8 terms

History of Western Music 2: Medieval Instrumental Music and Instruments

Estampie or istampita
Instrumental accompaniment for dance from the 13th to 14th centuries which could be either monophonic or polyphonic. Each section -puncta or partes- was repeated, like plainchant.
Open and closed cadences
Endings used in the estampie. The first section -puncta- ended with an ouvert -open or incomplete- cadence, while the repeat ended with a clos -closed or full- cadence.
Similar to a zither and commonly played by plucking the strings, or the strings could be struck. It is frequently pictured in medieval art, and from it the harpsichord and clavichord were derived.
Vielle or Fiedel
The French vielle or German fiedel was one of the main bowed instruments in the 13th century and medieval times. The shape and size varied, but the 13th centurty variety had five strings, with one usually a drone. It was bowed by jongleurs to accompany singing and recitations. It is an ancestor of the violin.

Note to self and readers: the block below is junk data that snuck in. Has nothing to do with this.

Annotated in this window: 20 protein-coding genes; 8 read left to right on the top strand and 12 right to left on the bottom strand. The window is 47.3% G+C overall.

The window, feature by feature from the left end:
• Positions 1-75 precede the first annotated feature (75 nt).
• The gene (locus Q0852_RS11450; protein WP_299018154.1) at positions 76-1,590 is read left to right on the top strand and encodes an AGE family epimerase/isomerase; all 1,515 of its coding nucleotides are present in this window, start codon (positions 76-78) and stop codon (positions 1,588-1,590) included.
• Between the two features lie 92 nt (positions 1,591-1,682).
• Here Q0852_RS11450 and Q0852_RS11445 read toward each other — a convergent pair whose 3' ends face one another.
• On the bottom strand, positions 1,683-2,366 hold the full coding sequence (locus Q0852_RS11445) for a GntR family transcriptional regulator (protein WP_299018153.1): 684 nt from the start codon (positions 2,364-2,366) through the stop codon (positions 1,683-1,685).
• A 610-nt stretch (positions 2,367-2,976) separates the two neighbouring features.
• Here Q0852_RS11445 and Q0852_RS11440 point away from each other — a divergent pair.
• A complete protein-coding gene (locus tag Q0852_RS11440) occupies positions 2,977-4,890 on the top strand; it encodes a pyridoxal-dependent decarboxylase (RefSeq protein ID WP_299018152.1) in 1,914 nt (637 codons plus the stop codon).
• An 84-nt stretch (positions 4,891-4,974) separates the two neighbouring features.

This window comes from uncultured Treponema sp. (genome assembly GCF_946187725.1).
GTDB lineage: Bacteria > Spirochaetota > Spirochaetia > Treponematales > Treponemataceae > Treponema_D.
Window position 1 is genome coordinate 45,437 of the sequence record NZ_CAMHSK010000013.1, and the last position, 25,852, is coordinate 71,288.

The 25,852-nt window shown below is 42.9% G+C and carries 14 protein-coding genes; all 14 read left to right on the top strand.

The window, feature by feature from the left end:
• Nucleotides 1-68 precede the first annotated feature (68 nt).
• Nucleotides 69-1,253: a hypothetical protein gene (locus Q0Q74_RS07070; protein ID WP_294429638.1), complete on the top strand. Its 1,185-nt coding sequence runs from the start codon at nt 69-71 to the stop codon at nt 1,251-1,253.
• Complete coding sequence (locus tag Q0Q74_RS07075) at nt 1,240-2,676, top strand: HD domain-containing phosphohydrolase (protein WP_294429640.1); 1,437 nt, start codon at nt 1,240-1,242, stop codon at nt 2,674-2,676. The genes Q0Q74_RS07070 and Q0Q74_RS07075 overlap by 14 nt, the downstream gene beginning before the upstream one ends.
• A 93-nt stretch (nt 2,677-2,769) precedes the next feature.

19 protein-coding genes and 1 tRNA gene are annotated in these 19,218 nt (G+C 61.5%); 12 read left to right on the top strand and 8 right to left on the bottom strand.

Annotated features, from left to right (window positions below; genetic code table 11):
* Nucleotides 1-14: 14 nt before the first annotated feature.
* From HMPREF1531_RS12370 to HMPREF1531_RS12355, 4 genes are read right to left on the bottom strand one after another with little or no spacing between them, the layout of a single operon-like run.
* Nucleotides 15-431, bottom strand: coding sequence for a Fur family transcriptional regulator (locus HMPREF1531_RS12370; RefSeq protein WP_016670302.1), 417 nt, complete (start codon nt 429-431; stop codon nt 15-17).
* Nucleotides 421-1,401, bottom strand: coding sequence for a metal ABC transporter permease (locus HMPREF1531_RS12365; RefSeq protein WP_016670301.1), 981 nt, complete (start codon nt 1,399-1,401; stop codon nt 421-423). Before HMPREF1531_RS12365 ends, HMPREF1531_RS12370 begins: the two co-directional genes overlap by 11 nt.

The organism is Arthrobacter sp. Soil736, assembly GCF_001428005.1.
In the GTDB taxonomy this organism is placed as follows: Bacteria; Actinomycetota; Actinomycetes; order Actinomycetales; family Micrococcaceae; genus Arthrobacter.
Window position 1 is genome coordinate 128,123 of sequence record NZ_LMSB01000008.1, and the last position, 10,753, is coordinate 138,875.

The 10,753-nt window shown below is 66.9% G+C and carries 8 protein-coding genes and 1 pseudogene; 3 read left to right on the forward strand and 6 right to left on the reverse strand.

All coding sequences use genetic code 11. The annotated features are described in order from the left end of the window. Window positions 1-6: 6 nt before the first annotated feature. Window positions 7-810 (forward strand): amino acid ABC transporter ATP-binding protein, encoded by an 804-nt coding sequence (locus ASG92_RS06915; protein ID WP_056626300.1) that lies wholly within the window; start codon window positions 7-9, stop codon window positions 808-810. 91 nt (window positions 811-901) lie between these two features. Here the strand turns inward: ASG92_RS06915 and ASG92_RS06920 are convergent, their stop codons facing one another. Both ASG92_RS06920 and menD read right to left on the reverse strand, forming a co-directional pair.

A stringed instrument like a large three-stringed vielle. It was played by a revolving wheel that was turned by a hand crank. It was often used in churches in the early Middle Ages, and required two players. After the 13th century a smaller version became the ancestor of our modern hurdy-gurdy.
A reed wind instrument of the oboe variety.
Portative organ
An smaller version of the great church organs, it had a single set of pipes, and the right hand pressed the keys or "slides" while the left hand worked the bellows. This organ could be carried -portatum- because of its small size.
Positive organ
This organ was a bit bigger than the portative. Although it could be carried, in order to play it it had to be placed -positum- on a table, and it required a second person to pump the bellows.